The Wake Forest Police Department is warning area residents not to be fooled by scammers impersonating IRS investigators.
In recent days the police department has received numerous reports from residents about callers claiming to be from the IRS telling the intended victims they owe taxes and must pay using a credit card, bank account draft, pre-paid debit card or wire transfer. The scammers threaten those who refuse to pay with arrest, deportation or loss of a business or driver’s license.
Potential phone scam victims may be told they owe money that must be paid immediately to the IRS or they are entitled to big refunds. When unsuccessful the first time, sometimes phone scammers call back trying a new strategy.
The callers who commit this fraud often share the following characteristics:
- Use common names and fake IRS badge numbers.
- Know the last four digits of the victim’s Social Security number.
- Make caller ID appear as if the IRS is calling.
- Send bogus IRS emails to support their scam.
- Call a second time claiming to be the police or DMV, and caller ID again supports their claim.
It is important for taxpayers to know the IRS:
- Never asks for credit card, debit card or prepaid card information over the telephone.
- Never insists that taxpayers use a specific payment method to pay tax obligations
- Never requests immediate payment over the telephone and will not take enforcement action immediately following a phone conversation. Taxpayers usually receive prior notification of IRS enforcement action involving IRS tax liens or levies.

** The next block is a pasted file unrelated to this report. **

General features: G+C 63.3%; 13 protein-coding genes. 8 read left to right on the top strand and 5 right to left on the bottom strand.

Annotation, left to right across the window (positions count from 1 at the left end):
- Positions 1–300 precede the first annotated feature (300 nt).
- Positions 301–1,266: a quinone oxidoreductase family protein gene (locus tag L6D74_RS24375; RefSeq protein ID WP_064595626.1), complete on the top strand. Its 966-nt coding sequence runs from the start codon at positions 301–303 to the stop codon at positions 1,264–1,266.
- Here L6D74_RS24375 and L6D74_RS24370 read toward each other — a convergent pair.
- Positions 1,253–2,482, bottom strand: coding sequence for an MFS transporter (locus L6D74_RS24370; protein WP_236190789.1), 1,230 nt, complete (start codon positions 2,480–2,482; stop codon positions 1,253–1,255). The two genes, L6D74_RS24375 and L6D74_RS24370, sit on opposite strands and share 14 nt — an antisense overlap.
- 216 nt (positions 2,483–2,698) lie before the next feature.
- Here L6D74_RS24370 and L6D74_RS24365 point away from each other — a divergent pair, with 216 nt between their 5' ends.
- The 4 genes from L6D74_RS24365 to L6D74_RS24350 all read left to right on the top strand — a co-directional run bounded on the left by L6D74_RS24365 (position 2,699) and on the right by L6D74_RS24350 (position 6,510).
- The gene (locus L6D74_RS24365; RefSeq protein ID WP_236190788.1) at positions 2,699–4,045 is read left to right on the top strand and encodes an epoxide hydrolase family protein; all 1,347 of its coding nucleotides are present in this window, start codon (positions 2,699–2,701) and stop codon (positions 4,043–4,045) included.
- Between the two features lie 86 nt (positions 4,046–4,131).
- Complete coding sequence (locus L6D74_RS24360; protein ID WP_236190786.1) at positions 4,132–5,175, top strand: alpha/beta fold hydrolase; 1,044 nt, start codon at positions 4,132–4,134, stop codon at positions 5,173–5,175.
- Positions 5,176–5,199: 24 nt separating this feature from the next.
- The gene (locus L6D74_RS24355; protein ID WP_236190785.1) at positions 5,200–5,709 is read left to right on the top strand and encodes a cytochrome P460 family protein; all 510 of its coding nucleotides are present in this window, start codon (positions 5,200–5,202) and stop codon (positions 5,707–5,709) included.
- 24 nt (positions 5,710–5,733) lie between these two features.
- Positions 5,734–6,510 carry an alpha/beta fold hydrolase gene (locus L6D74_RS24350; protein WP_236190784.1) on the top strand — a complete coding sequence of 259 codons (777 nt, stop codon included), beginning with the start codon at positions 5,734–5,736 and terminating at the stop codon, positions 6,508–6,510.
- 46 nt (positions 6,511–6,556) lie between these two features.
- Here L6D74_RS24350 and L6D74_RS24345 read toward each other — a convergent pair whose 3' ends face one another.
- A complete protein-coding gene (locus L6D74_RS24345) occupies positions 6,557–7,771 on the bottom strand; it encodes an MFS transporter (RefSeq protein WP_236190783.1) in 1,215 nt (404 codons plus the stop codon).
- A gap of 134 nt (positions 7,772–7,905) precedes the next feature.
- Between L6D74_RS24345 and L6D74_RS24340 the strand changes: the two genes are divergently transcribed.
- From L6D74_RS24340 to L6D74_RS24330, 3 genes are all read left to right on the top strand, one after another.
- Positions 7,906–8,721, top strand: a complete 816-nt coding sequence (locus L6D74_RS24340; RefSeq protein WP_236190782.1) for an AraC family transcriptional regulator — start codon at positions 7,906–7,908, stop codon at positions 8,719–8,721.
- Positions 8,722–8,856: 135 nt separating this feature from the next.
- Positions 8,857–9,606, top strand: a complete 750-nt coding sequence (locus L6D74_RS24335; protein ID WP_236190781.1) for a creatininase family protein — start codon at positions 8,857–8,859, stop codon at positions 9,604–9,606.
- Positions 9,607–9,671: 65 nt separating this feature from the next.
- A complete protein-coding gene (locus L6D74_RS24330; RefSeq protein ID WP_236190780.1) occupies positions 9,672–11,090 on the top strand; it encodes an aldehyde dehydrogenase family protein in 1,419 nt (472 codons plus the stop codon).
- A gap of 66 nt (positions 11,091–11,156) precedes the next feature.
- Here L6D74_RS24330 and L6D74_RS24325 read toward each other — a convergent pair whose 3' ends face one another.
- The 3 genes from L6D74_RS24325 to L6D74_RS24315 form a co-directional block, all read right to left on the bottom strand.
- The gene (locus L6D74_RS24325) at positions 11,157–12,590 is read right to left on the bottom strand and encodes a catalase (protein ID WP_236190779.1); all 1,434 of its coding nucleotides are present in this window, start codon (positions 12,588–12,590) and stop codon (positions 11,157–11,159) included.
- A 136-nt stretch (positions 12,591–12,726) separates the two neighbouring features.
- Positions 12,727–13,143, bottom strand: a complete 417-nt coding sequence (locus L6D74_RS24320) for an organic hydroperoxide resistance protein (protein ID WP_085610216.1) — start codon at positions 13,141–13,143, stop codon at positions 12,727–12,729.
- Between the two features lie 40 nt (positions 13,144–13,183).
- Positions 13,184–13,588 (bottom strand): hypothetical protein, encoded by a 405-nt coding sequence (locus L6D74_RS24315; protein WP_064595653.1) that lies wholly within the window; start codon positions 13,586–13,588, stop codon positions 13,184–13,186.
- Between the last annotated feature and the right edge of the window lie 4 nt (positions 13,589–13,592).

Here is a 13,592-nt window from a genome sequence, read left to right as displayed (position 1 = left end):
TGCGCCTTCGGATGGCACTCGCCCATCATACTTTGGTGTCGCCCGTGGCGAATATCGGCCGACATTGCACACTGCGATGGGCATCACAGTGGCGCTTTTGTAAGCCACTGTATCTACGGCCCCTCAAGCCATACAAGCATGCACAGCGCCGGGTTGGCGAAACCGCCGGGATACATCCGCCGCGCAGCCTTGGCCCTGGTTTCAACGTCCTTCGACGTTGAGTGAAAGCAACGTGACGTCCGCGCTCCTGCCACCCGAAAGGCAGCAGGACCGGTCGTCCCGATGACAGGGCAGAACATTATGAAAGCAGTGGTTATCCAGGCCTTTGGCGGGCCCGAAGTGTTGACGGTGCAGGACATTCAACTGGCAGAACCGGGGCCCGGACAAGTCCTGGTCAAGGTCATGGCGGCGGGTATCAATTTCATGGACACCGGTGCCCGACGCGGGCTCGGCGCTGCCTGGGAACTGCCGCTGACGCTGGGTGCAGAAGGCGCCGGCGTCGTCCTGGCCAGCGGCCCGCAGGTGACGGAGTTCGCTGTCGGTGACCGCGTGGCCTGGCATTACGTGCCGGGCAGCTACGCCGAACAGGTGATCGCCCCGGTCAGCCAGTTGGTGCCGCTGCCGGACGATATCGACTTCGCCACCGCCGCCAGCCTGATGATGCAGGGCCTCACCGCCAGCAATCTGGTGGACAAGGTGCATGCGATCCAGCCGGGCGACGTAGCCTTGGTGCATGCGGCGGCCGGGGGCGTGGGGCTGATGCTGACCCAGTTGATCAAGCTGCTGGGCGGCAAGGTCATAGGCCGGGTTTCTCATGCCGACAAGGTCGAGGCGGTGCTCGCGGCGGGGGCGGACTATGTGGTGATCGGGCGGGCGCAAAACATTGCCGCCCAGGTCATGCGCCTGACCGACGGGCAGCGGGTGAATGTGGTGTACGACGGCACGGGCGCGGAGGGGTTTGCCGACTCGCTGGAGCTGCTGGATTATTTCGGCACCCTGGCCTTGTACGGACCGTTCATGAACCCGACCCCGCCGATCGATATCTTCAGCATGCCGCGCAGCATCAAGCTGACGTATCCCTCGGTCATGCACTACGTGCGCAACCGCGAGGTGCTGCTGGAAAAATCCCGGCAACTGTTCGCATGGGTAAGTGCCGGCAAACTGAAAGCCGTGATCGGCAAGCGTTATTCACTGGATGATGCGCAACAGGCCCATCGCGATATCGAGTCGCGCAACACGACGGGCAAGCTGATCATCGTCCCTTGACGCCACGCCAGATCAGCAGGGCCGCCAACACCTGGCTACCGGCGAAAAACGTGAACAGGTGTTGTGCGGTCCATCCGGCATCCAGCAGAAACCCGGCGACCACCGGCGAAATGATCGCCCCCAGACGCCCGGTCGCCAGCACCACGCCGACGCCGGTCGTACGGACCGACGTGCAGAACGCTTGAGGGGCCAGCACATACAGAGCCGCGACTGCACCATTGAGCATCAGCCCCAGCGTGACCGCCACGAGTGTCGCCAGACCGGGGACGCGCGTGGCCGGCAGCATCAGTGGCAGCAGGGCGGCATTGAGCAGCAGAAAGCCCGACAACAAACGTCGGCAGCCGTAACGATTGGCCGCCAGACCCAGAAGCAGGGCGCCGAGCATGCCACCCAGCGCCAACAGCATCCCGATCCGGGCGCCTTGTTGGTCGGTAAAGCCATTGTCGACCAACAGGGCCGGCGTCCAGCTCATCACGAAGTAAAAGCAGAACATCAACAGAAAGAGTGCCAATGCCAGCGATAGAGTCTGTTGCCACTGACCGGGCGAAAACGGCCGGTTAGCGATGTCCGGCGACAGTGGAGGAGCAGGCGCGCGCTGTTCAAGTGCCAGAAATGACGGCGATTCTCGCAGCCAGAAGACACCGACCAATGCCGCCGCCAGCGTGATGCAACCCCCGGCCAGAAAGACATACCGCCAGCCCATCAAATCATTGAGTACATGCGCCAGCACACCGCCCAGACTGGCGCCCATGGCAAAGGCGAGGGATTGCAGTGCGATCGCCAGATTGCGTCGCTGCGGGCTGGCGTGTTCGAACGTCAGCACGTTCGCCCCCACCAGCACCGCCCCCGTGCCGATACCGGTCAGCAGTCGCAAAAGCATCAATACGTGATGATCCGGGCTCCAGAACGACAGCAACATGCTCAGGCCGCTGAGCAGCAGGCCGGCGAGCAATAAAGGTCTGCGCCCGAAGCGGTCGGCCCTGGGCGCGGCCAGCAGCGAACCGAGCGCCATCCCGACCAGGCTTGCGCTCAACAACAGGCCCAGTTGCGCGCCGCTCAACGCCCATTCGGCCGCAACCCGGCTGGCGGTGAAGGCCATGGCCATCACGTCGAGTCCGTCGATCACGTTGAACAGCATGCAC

If you get a call from someone claiming to be with the IRS asking for a payment, here’s what to do:
- If you owe federal taxes, or think you might owe taxes, hang up and call the IRS at 800-829-1040. IRS workers can help you with your payment questions.
- If you don’t owe taxes, call and report the incident to the Treasury Inspector General for Tax Administration at 800-366-4484.
- You can also file a complaint with the Federal Trade Commission at FTC.gov. Add “IRS Telephone Scam” to the comments in your complaint.
Be alert for phone and email scams that use the IRS name. The IRS will never request personal or financial information by email, texting or any social media.
The IRS also does not ask for PINs, passwords or similar confidential access information for credit card, bank or other financial accounts. Recipients should not open any attachments or click on any links contained in the message. Instead, forward the email to [email protected].
If you believe you have been contacted by a potential scammer, call the Wake Forest Police Department at 919-554-6150.
For more information, click here.